The film is undeniably M. Night Shyamalan’s most highly anticipated in years, and finds the director hitting a new peak after a career dotted with game-changers (The Sixth Sense), disasters (The Happening, The Last Airbender), middle-tier flicks (Signs), disappointments (The Village) and the flatly forgotten (Lady In The Water). According to Jackson, Shyamalan is a much different director now than he was in 2000. “He’s not as dictatorial as he was when we first met,” the actor reveals. “He was fresh off the success of The Sixth Sense, and he thought that he had all the answers. He’d say, ‘Okay, don’t blink in this scene. Don’t pause there. Do this, do that.’ He’d give you line reads. This is how he wanted it to happen. But, over the years, you go through this business and every movie that you make is not a rock solid success. You get knocked around a bit. Your feet get placed back on the ground solidly in an interesting sort of way, and you come back to a particular thing that’s familiar. Even though it’s familiar, you have to understand that it’s familiar to the other people who were part of it too. We were allowed more in this particular instance to bring who we are to those characters, rather than him just imposing his will on us. He’s mellowed.”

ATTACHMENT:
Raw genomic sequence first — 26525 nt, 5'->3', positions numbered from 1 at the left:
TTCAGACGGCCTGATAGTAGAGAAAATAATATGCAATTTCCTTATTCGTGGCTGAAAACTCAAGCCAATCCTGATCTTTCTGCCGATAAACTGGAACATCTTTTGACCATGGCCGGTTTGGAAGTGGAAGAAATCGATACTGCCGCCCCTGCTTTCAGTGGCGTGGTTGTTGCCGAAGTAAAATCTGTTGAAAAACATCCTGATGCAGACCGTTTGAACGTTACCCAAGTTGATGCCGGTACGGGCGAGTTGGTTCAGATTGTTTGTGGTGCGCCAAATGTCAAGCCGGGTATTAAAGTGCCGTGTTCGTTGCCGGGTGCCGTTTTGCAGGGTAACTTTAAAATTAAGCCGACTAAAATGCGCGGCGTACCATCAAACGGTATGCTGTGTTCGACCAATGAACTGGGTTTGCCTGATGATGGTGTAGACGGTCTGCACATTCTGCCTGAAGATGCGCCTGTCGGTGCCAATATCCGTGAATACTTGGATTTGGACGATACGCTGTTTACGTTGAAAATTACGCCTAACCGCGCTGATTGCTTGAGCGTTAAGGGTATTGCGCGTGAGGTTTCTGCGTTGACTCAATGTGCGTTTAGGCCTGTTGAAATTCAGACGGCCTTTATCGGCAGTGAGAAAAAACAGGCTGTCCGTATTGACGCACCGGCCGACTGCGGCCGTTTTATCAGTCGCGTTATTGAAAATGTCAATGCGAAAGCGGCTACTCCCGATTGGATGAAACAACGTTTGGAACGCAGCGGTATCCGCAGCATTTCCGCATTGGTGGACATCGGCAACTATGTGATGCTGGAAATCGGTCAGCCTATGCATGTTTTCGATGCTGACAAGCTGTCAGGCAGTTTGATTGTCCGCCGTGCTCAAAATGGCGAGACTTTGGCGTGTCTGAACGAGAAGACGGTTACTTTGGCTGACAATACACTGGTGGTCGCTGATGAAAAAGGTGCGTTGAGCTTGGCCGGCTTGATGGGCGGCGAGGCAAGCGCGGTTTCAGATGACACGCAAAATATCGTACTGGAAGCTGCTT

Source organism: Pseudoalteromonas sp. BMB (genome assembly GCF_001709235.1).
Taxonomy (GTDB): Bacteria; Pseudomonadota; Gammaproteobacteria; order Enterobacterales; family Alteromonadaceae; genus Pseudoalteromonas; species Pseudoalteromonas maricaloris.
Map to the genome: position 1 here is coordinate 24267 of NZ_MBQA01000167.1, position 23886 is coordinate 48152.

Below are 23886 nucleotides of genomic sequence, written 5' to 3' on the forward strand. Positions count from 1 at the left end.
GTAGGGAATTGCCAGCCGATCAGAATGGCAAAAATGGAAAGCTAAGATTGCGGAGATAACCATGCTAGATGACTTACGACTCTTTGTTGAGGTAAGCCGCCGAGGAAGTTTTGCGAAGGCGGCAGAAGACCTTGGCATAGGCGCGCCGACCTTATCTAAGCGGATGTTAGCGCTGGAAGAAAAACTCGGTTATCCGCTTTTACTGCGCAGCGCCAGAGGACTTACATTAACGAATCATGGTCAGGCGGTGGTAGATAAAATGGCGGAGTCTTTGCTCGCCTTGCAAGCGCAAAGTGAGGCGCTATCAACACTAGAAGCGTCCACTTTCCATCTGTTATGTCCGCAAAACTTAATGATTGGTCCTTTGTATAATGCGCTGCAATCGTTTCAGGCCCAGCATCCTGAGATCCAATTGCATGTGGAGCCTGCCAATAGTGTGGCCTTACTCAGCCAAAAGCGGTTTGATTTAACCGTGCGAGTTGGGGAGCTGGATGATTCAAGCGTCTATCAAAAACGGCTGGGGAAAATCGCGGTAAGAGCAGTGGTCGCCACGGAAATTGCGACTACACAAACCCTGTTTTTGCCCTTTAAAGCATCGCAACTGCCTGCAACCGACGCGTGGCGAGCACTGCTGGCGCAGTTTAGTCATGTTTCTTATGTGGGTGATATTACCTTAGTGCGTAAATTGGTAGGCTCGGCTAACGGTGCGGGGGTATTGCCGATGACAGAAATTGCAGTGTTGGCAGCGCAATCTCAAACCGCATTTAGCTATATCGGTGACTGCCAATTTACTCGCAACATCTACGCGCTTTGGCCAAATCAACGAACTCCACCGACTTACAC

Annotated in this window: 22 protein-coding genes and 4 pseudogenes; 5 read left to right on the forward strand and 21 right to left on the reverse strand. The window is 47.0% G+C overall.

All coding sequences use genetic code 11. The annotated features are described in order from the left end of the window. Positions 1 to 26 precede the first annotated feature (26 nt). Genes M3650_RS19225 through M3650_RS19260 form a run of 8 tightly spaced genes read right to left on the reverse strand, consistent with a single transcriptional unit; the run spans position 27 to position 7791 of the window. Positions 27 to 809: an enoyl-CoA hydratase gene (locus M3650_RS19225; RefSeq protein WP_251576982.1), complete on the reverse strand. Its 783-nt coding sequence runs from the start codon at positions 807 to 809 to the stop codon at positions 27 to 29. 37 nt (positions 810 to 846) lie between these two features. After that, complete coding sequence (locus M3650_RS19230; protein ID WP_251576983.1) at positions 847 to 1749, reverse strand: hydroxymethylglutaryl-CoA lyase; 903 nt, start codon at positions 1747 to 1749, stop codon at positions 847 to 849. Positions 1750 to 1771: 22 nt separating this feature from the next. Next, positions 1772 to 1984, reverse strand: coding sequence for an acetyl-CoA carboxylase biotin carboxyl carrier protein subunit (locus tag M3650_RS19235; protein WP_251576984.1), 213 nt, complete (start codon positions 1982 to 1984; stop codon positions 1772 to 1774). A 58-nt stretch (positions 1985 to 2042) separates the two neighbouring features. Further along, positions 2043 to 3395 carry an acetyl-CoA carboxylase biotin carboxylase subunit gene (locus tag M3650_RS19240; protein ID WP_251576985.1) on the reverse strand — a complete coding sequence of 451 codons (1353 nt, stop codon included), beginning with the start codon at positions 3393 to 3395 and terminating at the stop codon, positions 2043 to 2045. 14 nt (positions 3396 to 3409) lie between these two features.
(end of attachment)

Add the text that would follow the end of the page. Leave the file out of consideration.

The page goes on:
The film’s shoot, however, was far from mellow. “We were in a mental hospital,” Jackson says. “A really spooky, scary, nasty abandoned mental hospital. The people who still work there say that very strange shit happens in there, and we can testify to that. We’d shoot in one part and the bathroom would be around six corners and three hallways away, and lights would go off, and would then come on. Guys would polish the elevators, and really shine ‘em, and then we’d come back and there’d be hand prints on ‘em…just weird shit. It was a place that you really don’t want to be by yourself. There were rooms with all kinds of water torture devices and shit. I grew up in the South, so I talked to my grandparents. I’ve seen enough weird stuff to know that the world’s not as black and white as people want us to think it is.”